20

The Buddhism proposal was closed in committment and reopened less than 24 hours later as a new proposal.

This is good. It means someone is paying attention. With that said, what do we need to do to keep this proposal hot and move it forward to the beta phase?

Proposal: Buddhism

  • 2
    A very good question. How does one keep a proposal hot... – Ataraxia Oct 8 '12 at 1:41
  • I guess that right now we need more questions with a 10 score. – Lucas Azevedo Mar 29 '13 at 14:08
18

"What needs to be done to prevent this proposal from stagnating?"

I'm not going to mince words -- the description practically guarantees that it will stagnate!

The major problem is the phrase "committed Buddhists". Here are a couple of specific issues with it: how do you define "committed Buddhist? How do you define just plain "Buddhist"? Why exclude someone who is not yet a "committed Buddhist" (in whatever sense you like) but is considering becoming one, and is using the SE area to help make that decision; Etc.

Apart from these specifics, aren't there people who have a lot to contribute, especially in terms of questions, but are not themselves committed Buddhists in any sense of the term? I believe that SE thrives because it's open to and attracts people on the basis of the quality of their contributions, not on who they are in "real life". You don't have to be a committed mathematician, philosopher, whatever to ask good questions or give good answers on the corresponding SE area.

The other problem is the blatant typo in the description, which belies the care, energy and commitment needed to execute a successful proposal.

Until these problems are addressed, I am personally reluctant to devote any more energy to the proposal than this post. Well, I will renew my suggestion for a better description, namely...

"For student and practitioners, present and potential, of any type of Buddhism, for questions about Buddhist philosophy, teaching, practice, history and relation to the modern world."

Apologies if I am indirectly criticizing the author of this proposal, but having failed once, at least in part because of an inadvisable description (the emphasis on monks, IMHO), I think another failure would be fatal, if the patient is not already dead.

--David

  • Ok, shall we wait a few days to see if people agree with the description change by either upvoting or downvoting this or commenting? I will fix the typo now though... done! – jmort253 Oct 21 '12 at 20:38
11

There is some pretty good Buddhism-related content over at Philosophy beta: e.g. Was Aristotle aware of Buddha's teachings?

So one thing I would like to understand about this proposal is how its charter would differ from other StackExchange projects' or proposals' such as Philosophy beta, Meditation, etc.

A second item: there a substantially distinct views within Buddhism (from a Western perspective e.g. Theravada Buddhist teachings from Gil Fronsdal, Thanissaro Bhikkhu, or Bhante Gunaratana vs. Mahayana Buddhist teachings from the Dalai Lama or Pema Chödrön), so I'd also like to understand how the charter would account for that (assuming that the proposal is intended both for practitioners and for academic concerns about Buddhist history and philosophy).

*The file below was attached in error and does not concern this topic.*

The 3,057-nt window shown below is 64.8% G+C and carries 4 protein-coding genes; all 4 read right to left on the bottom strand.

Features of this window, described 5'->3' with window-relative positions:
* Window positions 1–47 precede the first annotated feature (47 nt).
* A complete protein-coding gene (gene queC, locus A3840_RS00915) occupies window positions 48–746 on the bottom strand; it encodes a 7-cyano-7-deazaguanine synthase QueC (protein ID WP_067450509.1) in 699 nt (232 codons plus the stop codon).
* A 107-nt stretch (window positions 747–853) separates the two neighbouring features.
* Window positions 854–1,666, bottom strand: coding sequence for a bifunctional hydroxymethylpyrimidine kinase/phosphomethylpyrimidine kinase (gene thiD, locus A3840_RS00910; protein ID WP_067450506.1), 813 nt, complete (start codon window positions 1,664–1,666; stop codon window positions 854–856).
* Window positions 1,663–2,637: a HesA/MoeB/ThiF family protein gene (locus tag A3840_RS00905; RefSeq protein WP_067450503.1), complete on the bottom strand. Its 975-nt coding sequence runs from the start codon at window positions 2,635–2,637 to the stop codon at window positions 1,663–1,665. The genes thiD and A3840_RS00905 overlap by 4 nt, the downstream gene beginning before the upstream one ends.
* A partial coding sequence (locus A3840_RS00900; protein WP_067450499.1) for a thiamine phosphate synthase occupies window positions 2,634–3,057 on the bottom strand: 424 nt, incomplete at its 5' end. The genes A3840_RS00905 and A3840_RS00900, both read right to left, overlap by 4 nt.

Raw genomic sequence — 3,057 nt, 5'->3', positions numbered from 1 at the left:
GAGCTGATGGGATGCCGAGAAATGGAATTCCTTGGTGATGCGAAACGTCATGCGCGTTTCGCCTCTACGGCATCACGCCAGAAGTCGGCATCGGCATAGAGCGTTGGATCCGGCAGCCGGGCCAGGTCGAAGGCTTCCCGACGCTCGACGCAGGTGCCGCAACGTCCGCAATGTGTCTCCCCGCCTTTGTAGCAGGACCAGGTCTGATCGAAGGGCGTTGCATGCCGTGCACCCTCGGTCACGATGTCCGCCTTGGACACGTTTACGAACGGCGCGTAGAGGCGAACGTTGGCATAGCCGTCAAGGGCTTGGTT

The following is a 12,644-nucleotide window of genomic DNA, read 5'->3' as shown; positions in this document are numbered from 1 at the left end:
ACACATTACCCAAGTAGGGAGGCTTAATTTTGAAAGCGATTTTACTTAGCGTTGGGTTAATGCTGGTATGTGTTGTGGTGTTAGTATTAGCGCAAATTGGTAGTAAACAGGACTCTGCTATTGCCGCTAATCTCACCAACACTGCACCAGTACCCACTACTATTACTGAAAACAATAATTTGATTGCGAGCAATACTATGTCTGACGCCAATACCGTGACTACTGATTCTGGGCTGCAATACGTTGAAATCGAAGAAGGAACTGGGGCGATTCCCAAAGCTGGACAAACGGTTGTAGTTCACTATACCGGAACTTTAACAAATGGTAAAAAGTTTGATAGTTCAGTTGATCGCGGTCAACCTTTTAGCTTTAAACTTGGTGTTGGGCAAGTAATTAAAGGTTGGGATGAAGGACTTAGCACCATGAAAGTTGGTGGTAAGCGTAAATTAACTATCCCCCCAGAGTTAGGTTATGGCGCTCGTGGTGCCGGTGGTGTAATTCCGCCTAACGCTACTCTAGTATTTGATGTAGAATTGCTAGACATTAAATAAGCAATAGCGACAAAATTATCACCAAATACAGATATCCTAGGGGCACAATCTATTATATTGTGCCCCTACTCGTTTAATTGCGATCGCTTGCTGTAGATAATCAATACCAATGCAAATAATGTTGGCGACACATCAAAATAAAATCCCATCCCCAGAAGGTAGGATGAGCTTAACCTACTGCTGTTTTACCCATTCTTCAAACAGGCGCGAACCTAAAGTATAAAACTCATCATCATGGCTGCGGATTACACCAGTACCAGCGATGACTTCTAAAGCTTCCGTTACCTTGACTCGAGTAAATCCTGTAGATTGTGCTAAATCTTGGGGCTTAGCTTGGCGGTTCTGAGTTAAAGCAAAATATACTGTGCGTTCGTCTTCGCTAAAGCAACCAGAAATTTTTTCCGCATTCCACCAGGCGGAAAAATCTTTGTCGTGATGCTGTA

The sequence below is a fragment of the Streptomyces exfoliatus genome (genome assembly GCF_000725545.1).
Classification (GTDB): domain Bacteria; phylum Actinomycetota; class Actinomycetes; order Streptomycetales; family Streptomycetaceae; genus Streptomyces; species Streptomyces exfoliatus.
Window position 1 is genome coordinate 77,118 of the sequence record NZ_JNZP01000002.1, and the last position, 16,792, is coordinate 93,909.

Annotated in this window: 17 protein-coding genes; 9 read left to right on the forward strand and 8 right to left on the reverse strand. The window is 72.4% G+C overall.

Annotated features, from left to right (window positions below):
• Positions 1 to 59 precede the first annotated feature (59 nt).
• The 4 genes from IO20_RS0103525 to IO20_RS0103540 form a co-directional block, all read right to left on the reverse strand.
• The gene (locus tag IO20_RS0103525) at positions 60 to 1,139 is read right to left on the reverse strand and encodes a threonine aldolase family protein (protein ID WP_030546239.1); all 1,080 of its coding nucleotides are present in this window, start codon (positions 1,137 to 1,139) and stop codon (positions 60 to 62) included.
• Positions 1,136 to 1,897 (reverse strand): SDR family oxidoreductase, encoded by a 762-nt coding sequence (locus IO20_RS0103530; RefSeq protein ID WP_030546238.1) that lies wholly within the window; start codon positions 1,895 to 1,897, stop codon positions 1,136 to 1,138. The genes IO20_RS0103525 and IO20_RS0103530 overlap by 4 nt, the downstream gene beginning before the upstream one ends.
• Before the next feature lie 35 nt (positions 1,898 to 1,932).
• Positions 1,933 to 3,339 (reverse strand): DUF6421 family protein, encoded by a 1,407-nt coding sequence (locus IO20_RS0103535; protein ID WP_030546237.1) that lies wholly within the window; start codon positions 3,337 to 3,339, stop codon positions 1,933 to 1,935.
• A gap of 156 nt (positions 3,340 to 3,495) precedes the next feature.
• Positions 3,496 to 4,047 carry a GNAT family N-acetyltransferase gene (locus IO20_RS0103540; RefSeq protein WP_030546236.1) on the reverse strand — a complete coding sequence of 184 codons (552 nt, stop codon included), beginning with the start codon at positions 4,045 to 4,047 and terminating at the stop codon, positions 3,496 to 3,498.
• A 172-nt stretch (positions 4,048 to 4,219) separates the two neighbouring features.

So I think what's needed is a good founding charter of a few paragraphs that folks could use to decide on their participation.

  • 8
    I'd say all forms of Buddhism should be allowed. United we stand divided we fall. Plus, it would give the community more dimensions; it wouldn't be so one sided, flat, or one-dimensional.... it would be boring if everyone had the same background and opinions. – jmort253 Oct 11 '12 at 2:00
  • @jmort253 yes, I agree. – Drux Oct 11 '12 at 18:41
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    The diversity of Buddhism would be a strength, not a weakness, for an SE area. – David Lewis Oct 21 '12 at 18:17
  • @Drux I don't think Pema Chödron is of the Mahayana tradition. – Ben Lim Oct 24 '12 at 2:34
  • 1
    @BenjaLim thanks for your reply. It seems to me that by virtue of being a Tibetan Buddhist she clearly belongs to the broader Mahayana tradition. We should have a Q&A site to perhaps discuss this further :) – Drux Oct 24 '12 at 20:28
  • I took the liberty of also proposing this as an example question. – Drux Oct 24 '12 at 20:32
3

For any commitment (? correct word?) to this Q&A I'll need the feeling of much "seriosity" and little "talkativity" in the conversations. I've visited the previously proposed site several times, but after reading a bit in the Q&A I always lost the idea to involve myself into the question/answers/discussion, getting deeply tired of it or even a bit "sour" inside. It reminded me much of the usenet discussions on buddhism, which I've followed several years with much engagement, but lately with reserve...

It's difficult to discern the very subtle reason for this (is it only one reason?), so this answer might be seen not helpful yet. But writing it down it might show, that I'm still willing to support something like this in principle anyway - and comments/discussions may perhaps lead then to some ideas about how I could indeed share with (and be helpful for) the site...

  • Don't forget, you might also learn something yourself. – NOTjust -- user4304 Jan 9 '14 at 1:12

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